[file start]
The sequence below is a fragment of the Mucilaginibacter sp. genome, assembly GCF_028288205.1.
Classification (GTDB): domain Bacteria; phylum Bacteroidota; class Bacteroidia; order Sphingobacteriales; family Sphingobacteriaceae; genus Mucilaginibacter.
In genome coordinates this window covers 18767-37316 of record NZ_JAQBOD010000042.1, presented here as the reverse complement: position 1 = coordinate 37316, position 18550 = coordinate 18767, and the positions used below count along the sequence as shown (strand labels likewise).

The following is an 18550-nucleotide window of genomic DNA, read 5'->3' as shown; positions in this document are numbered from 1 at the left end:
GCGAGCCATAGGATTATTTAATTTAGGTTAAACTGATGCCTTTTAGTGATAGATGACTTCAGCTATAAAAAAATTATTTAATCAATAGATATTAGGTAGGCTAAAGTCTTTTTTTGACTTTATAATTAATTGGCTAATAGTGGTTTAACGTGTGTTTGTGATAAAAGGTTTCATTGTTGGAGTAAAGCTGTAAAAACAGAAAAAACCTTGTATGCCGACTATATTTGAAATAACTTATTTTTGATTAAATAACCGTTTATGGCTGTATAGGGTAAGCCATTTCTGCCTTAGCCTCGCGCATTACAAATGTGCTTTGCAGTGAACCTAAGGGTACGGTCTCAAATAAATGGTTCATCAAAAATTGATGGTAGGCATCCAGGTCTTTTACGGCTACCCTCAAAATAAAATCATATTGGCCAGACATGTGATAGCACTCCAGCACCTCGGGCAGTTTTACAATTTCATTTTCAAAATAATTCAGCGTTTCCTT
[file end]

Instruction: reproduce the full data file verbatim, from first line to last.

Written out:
The sequence below is a fragment of the Mucilaginibacter sp. genome, assembly GCF_028288205.1.
Classification (GTDB): domain Bacteria; phylum Bacteroidota; class Bacteroidia; order Sphingobacteriales; family Sphingobacteriaceae; genus Mucilaginibacter.
In genome coordinates this window covers 18767-37316 of record NZ_JAQBOD010000042.1, presented here as the reverse complement: position 1 = coordinate 37316, position 18550 = coordinate 18767, and the positions used below count along the sequence as shown (strand labels likewise).

The following is an 18550-nucleotide window of genomic DNA, read 5'->3' as shown; positions in this document are numbered from 1 at the left end:
GCGAGCCATAGGATTATTTAATTTAGGTTAAACTGATGCCTTTTAGTGATAGATGACTTCAGCTATAAAAAAATTATTTAATCAATAGATATTAGGTAGGCTAAAGTCTTTTTTTGACTTTATAATTAATTGGCTAATAGTGGTTTAACGTGTGTTTGTGATAAAAGGTTTCATTGTTGGAGTAAAGCTGTAAAAACAGAAAAAACCTTGTATGCCGACTATATTTGAAATAACTTATTTTTGATTAAATAACCGTTTATGGCTGTATAGGGTAAGCCATTTCTGCCTTAGCCTCGCGCATTACAAATGTGCTTTGCAGTGAACCTAAGGGTACGGTCTCAAATAAATGGTTCATCAAAAATTGATGGTAGGCATCCAGGTCTTTTACGGCTACCCTCAAAATAAAATCATATTGGCCAGACATGTGATAGCACTCCAGCACCTCGGGCAGTTTTACAATTTCATTTTCAAAATAATTCAGCGTTTCCTT